Time we focus more on startups founded by those of African origin [Opinion]

Featured image: WikiImages via Pixabay 

Over the last couple of weeks, Ventureburn has sampled a diverse array of views to a question this writer has long wondered about. The question itself is one of identity, “What is an African startup?”

To some it is an irrelevant question. They argue that we live in a globalised world in which where a company or person is based should not be of such importance.

To others it’s a contentious topic that simply has no straight and simple answer.

But, nevertheless, it is one that must be asked.

I am wary of expat-founded startups using the ‘African startup’ tag

While some base the definition on where the economic value of a venture ends up, others feel that is should be about where the company is incorporated or based. This while others look at where the company operates — its focus or primary market.

Ventureburn’s coverage centres on tech startups that are either based on the continent or have operations in Africa.

While the publication defines a startup loosely as one that is seven or more years old (this is contained in our style guide), we have no set definition of what an African startup is. Our approach is one shared by other publications like Digest Africa.

A new approach

However, there’s an argument to be made for totally different approach.

An African startup should ideally be defined as a company with at least one founder on it its team who is of African origin or descent.

Given that we live in a world that has been and still is increasingly shaped by globalisation, this definition should still hold true for firms that move to incorporate overseas.

We shouldn’t limit the definition to geography, as sometimes moving overseas is simply something that must be done. Founders are doing so in search of funding, more lucrative markets or because they might have studied in the US or Europe and have ended up living and founding their companies there.

The latest review of the African Tech Scene released by Orange Digital Ventures Africa is indicative of this. The review shows that at least 66% of African founders have studied in either the US, France or the UK (The study focuses on African startups that have their headquarters on the continent or have where their primary market is an African country, this while startups had to have raised over $100 000 last year to be included).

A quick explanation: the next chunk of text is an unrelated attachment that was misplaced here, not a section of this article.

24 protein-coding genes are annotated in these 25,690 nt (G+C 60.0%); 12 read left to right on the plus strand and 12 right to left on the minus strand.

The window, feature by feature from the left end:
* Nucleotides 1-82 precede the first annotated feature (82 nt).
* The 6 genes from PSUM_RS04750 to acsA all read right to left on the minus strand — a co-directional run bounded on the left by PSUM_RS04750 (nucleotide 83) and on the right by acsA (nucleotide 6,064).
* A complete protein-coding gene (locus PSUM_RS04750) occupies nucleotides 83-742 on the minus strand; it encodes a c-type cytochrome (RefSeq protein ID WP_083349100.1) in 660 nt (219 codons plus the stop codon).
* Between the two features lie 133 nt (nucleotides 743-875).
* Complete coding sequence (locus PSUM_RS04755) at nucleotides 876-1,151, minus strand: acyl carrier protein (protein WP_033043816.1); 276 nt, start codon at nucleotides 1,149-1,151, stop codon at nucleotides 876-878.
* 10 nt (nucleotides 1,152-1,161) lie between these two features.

Expats or African founder?

Furthermore, a distinction should be made between companies started by founders of African origin and those founded by expats.

We are by our very nature inclined to certain biases — and these as New York Times bestselling author and tech entrepreneur Christopher Steiner has shown — permeate all aspects of our lives, even  the world of venture capital.

Steiner, in a 2016 blog post for online venture capital (VC) firm Funders Club identified six biases that affect investors. These he said are anchoring bias, experience bias, education bias, race and gender bias, geography bias and confirmation bias.

Investor bias is an issue that Ventureburn has covered before. Foreign investors it seems tend to favour expat-founded startups (see this story).

This is an important topic as the majority of the VC funding in the African tech community comes from overseas.

Given that people will likely invest in founders that look, talk and behave like they do, are we not doing the African tech community a disservice by ignoring this fact when we compare expat founded startups and those founded by founders of African origin?

One must agree with the comments made by Chipper Cash CEO Ham Serunjogi earlier on in this series. We need all hands on deck to develop the continent, and this includes startups founded by expats.

After all, where ever they are from and who ever started them, many startups are helping to address the needs of African consumers and sellers, and in some instances are stepping in to help governments provide vital services. We should therefore celebrate such companies and their successes and learn from these.

However, much like Nigerian tech entrepreneur and investor Victor Asemota pointed out in this Quartz Africa article, one should remain wary of expat-founded startups using the “African startup” tag to (in his words) “gain quick recognition”.

More than anything, if we are to inspire more local African tech entrepreneurs — and grow the community — we must focus more on those companies founded by entrepreneurs of African origin. The African startups.

*Daniel Mpala is a writer for Ventureburn 

This article has been part of a series that sought to explore the question of what an African startup is.

Read more‘Not easy to classify whether a startup is African because of globalisation’
Read more: ‘It’s un-African to not welcome anyone willing to start a business serving Africans’
Read more: So, let’s call it out – what then is an African startup?

Featured image: WikiImages via Pixabay 

Daniel Mpala


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